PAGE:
Reviews:


Mike McLatchey 7-Sep-2006 Overview

Contraction are one of Quebec's most prized symphonic rock ensembles having only released two albums in their short lifetime, three if you count the English lyric version of their self-titled debut. In general, Contraction perform a sublime, melodic rock music that holds quite a bit in common with symphonic rock of the era with their keyboard-heavy arrangements, segments of complex ensemble work and strong vocal harmonies. Through their short career, the band was, in its most basic formation, a quartet of Christiane Robichaud, Robert Lachapelle, Christian St-Roch and Yves Laferriere.

On their debut album (Columbia FS90104), Contraction remind me strongly of pre-Rumours, Christine McVie-era Fleetwood Mac, particularly due to Robichaud's voice and the band's light and breezy rock style. Also similar to Fleetwood Mac is Contraction's song-focused approach, an orientation that makes few of their songs clock over four or five minutes in length. The symphonic stylings are generally in the instrumental layering, particularly the warm vocal harmonies, rich keyboard arrangements and flute and guitar overlays. The band never verges into any bombastic instrumental flights and the more complicated, rhythmically challenging segments tend to be used as introductions or bridges between the verses and choruses. Where Contraction excel is in their instrumental and vocal arrangements, a delicate balancing act that brings out the best in both. The keyboards are often dominated by piano, and the interplay among these, the rhythm section, and guitar are complex enough in their own right before bringing in the vocals which vary from solo approaches to choral harmonies with great diversity. The vocal gymnastics here remind me of the sort of thing you might find on a Mellow Candle album, for instance, where Robichaud will lay down one line while another pirouettes about it. It's probably the band's extreme restraint, particularly for the era, that makes it succeed so unquestionably, as they never go overboard on the dramatics.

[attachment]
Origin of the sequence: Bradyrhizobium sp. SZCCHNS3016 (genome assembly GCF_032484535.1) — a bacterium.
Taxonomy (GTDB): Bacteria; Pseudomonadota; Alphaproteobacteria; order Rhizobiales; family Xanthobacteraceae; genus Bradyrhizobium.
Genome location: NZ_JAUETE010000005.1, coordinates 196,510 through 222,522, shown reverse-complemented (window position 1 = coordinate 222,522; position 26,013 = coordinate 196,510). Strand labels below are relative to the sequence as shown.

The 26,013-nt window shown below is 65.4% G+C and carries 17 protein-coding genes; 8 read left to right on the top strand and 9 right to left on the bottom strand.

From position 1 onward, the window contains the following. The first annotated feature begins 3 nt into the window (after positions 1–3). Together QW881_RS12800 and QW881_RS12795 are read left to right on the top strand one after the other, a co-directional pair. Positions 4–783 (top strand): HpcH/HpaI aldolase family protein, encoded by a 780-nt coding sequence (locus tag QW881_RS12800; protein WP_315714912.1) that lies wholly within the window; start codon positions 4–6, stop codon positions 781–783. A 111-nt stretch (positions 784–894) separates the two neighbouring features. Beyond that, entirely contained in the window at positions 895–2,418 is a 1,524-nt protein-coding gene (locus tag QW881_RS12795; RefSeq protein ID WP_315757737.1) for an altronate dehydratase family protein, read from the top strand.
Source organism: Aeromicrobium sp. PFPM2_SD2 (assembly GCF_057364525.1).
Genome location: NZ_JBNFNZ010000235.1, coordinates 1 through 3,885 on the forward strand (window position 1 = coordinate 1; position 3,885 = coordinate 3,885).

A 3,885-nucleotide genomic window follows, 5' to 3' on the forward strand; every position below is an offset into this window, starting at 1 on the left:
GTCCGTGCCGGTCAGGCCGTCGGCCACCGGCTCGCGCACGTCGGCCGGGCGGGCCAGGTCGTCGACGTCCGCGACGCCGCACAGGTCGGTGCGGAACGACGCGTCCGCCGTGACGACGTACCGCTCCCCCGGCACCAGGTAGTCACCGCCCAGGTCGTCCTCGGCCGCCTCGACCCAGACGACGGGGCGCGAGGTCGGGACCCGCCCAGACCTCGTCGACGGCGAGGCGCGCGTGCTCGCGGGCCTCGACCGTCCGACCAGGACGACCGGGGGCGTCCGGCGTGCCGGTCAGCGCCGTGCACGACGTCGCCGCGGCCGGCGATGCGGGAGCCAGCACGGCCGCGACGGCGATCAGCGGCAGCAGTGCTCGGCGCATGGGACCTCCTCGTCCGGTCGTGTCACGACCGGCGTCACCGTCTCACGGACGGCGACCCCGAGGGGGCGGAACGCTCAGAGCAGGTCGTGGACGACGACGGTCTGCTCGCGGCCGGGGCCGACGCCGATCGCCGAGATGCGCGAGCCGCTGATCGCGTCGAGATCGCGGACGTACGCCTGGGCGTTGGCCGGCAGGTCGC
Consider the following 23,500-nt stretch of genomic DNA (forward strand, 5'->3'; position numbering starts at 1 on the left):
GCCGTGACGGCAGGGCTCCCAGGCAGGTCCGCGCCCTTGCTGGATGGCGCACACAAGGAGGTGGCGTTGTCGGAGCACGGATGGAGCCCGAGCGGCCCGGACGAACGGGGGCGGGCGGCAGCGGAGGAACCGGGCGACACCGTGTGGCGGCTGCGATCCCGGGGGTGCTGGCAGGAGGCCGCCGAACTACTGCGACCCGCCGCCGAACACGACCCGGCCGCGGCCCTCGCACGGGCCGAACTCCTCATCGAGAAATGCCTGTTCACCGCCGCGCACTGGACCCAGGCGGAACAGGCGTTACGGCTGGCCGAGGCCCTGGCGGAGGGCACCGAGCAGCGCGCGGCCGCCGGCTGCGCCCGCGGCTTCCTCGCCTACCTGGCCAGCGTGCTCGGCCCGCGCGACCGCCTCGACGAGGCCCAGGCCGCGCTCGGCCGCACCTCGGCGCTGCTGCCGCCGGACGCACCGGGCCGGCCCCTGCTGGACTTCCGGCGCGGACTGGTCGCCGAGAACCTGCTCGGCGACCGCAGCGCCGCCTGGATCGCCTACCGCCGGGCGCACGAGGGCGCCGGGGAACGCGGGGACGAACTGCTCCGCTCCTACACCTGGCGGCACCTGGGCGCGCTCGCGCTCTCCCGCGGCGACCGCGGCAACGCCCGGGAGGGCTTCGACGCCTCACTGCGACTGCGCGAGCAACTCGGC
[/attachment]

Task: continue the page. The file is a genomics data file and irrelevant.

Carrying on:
The band's second album (or third if you count the English vocal version of the above album), La Bourse ou la Vie (Deram XDEF 106), matured the same formulas with an even greater attention to the intricate interplay among the female vocals. Here the band is augmented by several guests for a richer and more sophisticated sound that is perhaps a step closer to the progressive rock of the time, while still retaining their accessible interface. The songs are generally longer here, except for the Ouverture and Fermeture of Jos Couer that opens both halves of the album. Like their debut, this album succeeds mostly on the merits of the balanced arrangements, a skill of the group that helps to integrate a larger line up without any particular individual crowding out another. Contraction's ability to create an accessible yet sophisticated melodic rock music is truly a rare feat, particularly in an era where excess was the rule rather than exception. While the maturation might have slightly dulled the excitement prevalent on the debut album, especially in that the songs are a bit less light and airy on La Bourse, at the same time it showed an interest in sophistication that pointed towards some interesting ideas that unfortunately would never come to fruition as the members of the band broke up and went onto other projects.

However, the two/three-album legacy that Contraction left remains as a highlight of the 70s Quebecois rock scene, and in particular it is these two albums that define what was best about the music - the restraint, sense of melody without falling to excessive romanticism, and sophisticated arrangements without the need to bog down and lose the "song" like so many more well-known symphonic rock groups of the time. Two albums long overdue for reissue. (ed: It's fortunate to finally see these reissued, even if they could have been done better.)




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